Year after year, I started to realize that there was no “perfect” internship out there for me. The opportunities provided by my advisors and professors were great, but didn’t necessarily cater to my specific interests. As I became more involved in my community, however, I saw that there were plenty of opportunities out there – they just weren’t outlined or set in stone for prospective applicants, because you didn’t even have to apply! I developed my first internship with the Bus Project when I jumped on board to help them with their campaign for Tuition Equity. Soon, I was helping them with everything from photography at events to participating in their candidate vetting committee. I learned about everyone’s work, and made so many connections along the way. I also started to work with CAUSA (Oregon’s Immigrant Rights Coalition), and my work at both organizations started to overlap in a way that really made me feel I was on the right path.
My majors are Psychology, French, and Spanish, with a minor in Neuroscience. Though my academic background doesn’t directly relate to my internship experiences, I can confidently say that my internship experiences have profoundly influenced my approach to academics and the courses I’ve taken. I’ve learned that having an internship outside of my field of study is more of an advantage than I thought it would be; at a time when I’m still deciding how post-graduate plans are going to unfold, a multiplicity of perspectives and experiences is important.
My somewhat “informal” yet enriching internships at the Bus Project and CAUSA also helped me get where I currently am. My current internship at CASA of Oregon (Community and Shelter Assistance Corporation) is one that integrates everything from my bilingual skills, interest in community development and organizing, to advocacy for underrepresented minorities. I found this internship through CollegeCentral.com/up. Because this internship program (through the California Coalition for Rural Housing) was in its first year of partnering with Oregon agencies and therefore doing as many job postings possible, collegecentral.com was a perfect way for them to target university students. I successfully went through the lengthy application and interview process, and am so glad that I went for it. I highly recommend checking collegecentral.com on a regular basis, because many organizations (especially non-local ones, like mine) don’t know of other ways to present opportunities to college students, and you should take advantage of these opportunities!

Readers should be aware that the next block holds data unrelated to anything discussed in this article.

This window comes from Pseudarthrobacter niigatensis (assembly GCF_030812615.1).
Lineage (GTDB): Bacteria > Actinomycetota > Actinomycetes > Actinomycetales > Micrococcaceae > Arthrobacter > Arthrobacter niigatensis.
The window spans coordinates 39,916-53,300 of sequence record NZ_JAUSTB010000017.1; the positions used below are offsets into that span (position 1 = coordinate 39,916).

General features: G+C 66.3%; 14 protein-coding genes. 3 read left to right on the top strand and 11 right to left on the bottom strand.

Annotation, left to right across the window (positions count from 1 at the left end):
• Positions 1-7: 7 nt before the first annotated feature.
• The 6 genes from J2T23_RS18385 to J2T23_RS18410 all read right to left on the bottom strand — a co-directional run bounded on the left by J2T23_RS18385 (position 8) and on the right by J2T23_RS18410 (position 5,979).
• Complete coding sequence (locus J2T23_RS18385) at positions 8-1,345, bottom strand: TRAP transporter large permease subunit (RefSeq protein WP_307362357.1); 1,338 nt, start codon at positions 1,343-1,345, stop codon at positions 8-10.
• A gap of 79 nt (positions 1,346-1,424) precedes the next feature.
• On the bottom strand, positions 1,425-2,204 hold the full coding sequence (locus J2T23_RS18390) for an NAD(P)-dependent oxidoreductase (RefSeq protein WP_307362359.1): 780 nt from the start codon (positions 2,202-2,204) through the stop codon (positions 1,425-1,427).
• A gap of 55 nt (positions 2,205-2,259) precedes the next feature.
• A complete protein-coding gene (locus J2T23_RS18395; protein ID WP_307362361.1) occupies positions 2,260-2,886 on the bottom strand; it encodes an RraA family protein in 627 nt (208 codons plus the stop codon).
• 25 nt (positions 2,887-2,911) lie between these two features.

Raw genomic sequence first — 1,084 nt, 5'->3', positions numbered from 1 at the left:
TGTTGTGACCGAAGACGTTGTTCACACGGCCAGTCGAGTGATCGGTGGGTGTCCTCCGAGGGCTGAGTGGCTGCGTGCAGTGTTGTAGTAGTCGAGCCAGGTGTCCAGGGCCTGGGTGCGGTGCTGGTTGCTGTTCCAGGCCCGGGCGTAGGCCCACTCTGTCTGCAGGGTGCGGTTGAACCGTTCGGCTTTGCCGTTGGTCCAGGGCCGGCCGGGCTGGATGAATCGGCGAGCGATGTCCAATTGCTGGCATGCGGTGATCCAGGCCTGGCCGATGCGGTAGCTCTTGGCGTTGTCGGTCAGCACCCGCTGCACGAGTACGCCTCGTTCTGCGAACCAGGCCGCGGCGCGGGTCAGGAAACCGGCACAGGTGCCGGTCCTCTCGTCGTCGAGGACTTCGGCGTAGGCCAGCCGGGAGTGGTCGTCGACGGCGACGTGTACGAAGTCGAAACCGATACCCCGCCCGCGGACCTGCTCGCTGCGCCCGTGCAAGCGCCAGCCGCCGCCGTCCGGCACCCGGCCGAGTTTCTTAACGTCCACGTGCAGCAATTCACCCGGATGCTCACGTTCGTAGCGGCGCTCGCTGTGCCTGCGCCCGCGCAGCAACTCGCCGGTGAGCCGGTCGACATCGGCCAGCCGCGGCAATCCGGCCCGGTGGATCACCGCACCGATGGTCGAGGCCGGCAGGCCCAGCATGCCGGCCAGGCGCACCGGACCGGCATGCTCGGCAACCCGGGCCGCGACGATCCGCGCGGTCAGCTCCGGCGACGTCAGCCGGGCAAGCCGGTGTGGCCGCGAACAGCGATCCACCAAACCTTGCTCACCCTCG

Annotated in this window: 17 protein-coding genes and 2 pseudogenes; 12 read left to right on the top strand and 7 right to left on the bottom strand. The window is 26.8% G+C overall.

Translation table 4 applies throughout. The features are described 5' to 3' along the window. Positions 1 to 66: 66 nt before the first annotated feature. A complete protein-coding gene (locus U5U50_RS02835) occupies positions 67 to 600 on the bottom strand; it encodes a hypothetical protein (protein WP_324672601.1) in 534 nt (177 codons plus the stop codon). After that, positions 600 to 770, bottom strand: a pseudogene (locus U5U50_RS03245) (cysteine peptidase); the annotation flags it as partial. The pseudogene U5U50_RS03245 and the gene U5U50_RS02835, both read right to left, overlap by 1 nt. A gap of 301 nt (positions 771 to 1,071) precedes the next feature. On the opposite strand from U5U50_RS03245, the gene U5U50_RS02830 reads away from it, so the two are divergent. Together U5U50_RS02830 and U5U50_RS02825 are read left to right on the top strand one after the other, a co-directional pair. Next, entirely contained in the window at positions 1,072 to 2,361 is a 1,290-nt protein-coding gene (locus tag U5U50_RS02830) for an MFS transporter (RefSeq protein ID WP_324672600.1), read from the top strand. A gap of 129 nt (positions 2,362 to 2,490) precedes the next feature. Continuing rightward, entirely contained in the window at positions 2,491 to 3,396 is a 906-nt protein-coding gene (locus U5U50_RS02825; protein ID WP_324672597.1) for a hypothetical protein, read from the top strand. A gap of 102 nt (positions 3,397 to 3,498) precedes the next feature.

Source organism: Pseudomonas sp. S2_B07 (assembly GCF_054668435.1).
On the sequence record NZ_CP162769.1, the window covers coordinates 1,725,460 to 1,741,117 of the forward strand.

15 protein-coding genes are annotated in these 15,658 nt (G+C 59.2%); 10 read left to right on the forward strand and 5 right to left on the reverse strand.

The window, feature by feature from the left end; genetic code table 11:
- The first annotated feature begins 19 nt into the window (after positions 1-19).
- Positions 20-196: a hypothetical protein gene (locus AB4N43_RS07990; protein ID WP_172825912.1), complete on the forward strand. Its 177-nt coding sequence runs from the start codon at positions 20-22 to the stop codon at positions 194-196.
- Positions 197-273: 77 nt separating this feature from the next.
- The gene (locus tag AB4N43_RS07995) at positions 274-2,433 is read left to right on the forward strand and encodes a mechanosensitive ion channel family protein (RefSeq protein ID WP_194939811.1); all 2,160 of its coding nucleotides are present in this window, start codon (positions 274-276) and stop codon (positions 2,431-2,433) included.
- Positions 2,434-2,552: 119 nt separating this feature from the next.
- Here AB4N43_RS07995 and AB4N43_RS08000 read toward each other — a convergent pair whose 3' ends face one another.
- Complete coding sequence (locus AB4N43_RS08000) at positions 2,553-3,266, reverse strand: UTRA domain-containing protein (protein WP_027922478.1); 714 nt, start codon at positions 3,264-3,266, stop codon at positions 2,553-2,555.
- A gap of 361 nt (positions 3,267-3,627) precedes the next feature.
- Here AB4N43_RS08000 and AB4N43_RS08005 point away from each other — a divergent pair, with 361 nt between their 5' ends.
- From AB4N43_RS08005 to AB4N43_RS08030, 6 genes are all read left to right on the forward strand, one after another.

My last two cents is to look for internships beyond your academic interests. Though an internship that directly complements your major is ideal, an internship that is not related to your major is no less enriching and skill-building. Remember that you’re at an advantage if your criteria for internship searching expand to areas you’re not familiar with – after all, one of the objectives of an internship is for you to learn about the field along the way.